How does your MP3 player, iTunes and iPod know what song it’s playing, who wrote it and where did that tiny picture of the album cover come from?
Audio files like MP3s and AACs carry all sorts of meta data inside them, called tags. Common tags are the song’s name, artist, album title, year, track number and genre. Another common tag is an embedded picture, usually the album cover. iTunes and other MP3 players read these tags to organize their music libraries in an understandable way.
If you’ve ever had to manually tag audio files, you know how much of a pain it can be. Here are three quick and easy ways to easily tag your audio files for your iPod or whatever MP3 player you own.
OS X running Safari was hacked again at Pwn2own by Charlie Miller for the third year in a row. Tired of Apple’s (and other software companies) lackluster approach to securing their product, he announced he will not be disclosing vulnerabilities to them anymore. He’ll gladly show Apple how he finds them, hoping they will begin scanning and patching OS X.
While this doesn’t translate into a tsunami of OS X malware, nor is it a threat of impending doom, it reminds us that OS X is not the invulnerable OS you may think it is.
Since turning off the computer and hiding under a rock isn’t an option, follow these 10 tips to keep yourself secure.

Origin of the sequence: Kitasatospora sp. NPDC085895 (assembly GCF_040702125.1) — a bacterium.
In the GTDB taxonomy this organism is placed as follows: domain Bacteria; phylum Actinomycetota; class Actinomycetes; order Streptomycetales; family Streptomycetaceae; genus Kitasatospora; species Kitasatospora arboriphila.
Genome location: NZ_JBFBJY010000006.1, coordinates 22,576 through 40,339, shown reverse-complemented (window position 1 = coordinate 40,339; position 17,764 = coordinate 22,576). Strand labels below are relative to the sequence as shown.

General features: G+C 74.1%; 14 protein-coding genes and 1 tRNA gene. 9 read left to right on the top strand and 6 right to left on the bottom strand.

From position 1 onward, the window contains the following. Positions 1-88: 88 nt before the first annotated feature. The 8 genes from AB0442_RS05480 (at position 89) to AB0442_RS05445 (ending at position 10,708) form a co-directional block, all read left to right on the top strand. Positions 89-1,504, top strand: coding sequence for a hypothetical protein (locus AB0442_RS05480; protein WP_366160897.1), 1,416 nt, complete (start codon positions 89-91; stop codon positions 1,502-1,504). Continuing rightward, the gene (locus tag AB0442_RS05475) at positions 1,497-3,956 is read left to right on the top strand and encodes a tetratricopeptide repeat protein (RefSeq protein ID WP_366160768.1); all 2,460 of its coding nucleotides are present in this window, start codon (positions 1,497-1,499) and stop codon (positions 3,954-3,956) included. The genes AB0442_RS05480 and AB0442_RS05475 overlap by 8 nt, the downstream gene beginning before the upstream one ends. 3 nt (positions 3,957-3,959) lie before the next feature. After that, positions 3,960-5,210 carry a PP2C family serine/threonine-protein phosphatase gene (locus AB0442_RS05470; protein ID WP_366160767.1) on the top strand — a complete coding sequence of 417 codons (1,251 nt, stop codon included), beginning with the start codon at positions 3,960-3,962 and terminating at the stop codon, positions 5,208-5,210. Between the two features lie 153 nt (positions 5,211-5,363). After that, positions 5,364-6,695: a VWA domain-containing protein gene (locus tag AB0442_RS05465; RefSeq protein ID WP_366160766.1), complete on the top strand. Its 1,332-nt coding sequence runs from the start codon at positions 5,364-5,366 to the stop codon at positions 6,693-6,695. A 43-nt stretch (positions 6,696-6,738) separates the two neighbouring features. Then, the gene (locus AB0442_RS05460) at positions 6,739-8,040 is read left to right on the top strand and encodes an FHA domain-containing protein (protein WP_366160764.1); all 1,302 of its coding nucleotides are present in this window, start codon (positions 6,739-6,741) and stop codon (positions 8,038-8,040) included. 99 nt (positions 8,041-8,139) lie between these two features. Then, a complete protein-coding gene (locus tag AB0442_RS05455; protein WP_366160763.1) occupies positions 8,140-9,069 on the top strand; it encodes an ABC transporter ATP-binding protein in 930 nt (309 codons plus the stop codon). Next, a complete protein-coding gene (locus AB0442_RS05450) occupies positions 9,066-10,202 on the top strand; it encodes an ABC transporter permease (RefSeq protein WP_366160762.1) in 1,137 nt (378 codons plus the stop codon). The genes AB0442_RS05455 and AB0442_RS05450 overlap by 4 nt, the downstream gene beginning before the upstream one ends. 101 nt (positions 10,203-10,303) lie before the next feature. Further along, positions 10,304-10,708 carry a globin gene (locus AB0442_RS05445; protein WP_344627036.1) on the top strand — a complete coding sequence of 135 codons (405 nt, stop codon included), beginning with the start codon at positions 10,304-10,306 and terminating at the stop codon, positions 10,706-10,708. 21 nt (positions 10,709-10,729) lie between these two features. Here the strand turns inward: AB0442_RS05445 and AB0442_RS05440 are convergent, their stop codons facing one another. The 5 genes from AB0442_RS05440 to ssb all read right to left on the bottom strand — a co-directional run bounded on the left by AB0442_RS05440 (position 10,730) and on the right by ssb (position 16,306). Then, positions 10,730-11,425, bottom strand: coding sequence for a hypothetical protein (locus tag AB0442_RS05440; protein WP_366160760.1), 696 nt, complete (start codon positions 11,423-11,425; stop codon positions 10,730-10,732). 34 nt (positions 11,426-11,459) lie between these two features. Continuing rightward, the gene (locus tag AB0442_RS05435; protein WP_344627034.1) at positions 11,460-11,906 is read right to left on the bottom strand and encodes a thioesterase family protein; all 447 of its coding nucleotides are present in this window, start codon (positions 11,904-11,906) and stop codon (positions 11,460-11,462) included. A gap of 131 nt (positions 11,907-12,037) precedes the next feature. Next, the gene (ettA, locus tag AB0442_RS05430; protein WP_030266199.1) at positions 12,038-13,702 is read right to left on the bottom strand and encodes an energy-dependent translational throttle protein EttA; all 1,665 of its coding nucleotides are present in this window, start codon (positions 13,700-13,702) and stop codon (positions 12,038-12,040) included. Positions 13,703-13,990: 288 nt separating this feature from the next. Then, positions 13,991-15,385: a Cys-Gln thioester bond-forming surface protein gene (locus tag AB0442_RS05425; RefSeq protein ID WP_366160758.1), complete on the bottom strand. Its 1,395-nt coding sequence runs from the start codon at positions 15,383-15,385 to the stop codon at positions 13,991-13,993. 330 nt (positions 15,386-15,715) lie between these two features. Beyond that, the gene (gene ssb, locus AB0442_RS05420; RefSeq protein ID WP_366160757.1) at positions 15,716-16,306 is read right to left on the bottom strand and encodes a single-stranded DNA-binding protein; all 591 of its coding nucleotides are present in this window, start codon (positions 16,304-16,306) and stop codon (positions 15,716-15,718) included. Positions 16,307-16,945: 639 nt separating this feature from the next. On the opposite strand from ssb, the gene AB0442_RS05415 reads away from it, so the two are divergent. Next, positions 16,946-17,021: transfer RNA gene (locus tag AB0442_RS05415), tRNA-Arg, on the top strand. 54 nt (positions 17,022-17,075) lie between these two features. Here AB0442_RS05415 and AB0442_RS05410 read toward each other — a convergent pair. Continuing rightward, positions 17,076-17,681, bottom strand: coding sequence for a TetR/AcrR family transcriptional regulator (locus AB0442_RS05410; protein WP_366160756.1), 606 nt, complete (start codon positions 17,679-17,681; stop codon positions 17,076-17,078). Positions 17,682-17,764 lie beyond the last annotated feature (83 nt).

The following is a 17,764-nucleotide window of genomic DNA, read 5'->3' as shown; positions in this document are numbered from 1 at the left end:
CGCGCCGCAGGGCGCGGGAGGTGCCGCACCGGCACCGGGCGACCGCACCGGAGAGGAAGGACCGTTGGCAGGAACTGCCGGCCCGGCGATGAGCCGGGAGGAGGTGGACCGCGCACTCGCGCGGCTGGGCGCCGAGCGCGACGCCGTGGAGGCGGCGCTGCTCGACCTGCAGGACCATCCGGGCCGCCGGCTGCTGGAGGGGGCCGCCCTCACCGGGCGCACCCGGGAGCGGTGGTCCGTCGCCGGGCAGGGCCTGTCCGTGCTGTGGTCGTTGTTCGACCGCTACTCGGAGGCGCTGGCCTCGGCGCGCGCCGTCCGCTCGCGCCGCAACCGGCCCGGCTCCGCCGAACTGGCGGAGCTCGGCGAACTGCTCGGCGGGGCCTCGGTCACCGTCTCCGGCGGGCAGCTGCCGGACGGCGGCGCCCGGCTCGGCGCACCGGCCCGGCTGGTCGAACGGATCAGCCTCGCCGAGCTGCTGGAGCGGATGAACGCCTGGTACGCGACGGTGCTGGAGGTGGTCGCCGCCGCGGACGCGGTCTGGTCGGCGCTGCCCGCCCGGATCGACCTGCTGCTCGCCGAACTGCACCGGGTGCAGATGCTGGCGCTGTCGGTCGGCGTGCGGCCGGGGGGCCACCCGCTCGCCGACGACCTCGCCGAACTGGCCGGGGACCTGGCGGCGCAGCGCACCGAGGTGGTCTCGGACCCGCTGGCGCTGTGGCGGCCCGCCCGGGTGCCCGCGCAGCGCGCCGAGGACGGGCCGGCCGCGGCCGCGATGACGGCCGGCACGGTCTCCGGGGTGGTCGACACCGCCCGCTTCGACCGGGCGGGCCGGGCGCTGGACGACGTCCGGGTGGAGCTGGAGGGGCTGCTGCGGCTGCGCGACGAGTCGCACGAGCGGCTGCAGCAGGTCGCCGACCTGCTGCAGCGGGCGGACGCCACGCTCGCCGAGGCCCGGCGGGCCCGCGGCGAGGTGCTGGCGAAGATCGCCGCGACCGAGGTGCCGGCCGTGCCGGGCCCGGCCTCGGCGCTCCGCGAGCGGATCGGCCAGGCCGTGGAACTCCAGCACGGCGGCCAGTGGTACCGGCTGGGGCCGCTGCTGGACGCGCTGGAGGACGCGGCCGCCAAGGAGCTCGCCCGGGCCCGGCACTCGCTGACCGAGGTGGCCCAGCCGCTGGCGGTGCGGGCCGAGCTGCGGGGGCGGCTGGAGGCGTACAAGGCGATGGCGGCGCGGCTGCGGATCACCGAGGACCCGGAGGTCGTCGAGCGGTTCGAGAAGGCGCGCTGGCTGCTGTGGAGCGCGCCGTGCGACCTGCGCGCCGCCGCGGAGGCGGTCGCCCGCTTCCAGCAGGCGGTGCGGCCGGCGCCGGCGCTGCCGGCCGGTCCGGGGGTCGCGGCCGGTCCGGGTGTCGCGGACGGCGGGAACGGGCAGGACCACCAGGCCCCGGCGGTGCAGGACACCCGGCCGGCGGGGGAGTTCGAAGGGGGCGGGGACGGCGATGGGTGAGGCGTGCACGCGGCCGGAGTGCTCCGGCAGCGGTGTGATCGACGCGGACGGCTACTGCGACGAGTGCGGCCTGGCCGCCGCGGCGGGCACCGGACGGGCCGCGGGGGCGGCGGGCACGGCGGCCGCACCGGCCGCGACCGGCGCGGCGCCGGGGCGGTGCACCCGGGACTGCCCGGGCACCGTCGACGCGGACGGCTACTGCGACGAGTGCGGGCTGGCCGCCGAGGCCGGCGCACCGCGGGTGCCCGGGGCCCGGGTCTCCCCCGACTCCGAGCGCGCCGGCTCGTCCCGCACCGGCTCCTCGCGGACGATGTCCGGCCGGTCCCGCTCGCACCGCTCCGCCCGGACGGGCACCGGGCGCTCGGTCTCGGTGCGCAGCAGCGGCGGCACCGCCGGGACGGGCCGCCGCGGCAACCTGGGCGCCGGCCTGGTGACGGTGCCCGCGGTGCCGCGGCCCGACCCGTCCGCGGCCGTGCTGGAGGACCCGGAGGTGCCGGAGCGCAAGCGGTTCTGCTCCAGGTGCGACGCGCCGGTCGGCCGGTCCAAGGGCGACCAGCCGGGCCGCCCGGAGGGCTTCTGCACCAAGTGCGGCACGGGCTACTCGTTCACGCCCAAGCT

Memory cards, USB Drives and even SSDs are small, hold a good amount of data and don’t have all those pesky data corruption issues that traditional hard drives have… Or do they?
Yes, even data on a flash media can get corrupted or at the very least, accidentally erased. If this has happened to you, I’ll show you what you can do – assuming the media itself isn’t damaged, crushed, or physically destroyed in any way.
In your digital media journey you’ve probably encountered music files called FLAC, Ogg Vorbis or Shorten. Getting them to play on your Mac is pretty easy but playing them on an iPod or other MP3 player isn’t an easy task for the average person.
Instead of doing things the hard way – messing around with unsupported and warranty breaking alternate firmware, go the easy way and convert your FLACs, Oggs, and Shortens to MP3 and get on with your life.
Gaming is expensive. New console games for Playstation 3, Wii and Xbox 360 are usually priced over $50 each. Online multiplayer service costs can also add up to hundreds yearly. On the Mac / PC side, its not much cheaper. Game costs, hardware costs and online service costs are similar. Piracy is rampant, ever invasive protection schemes are defeated within weeks, stopping only the paying customers.
An interesting way to take some of the cost away from gaming, and the piracy element without ruining the developer’s bottom line is to use an ad-supported model, like radio and television. But does it work?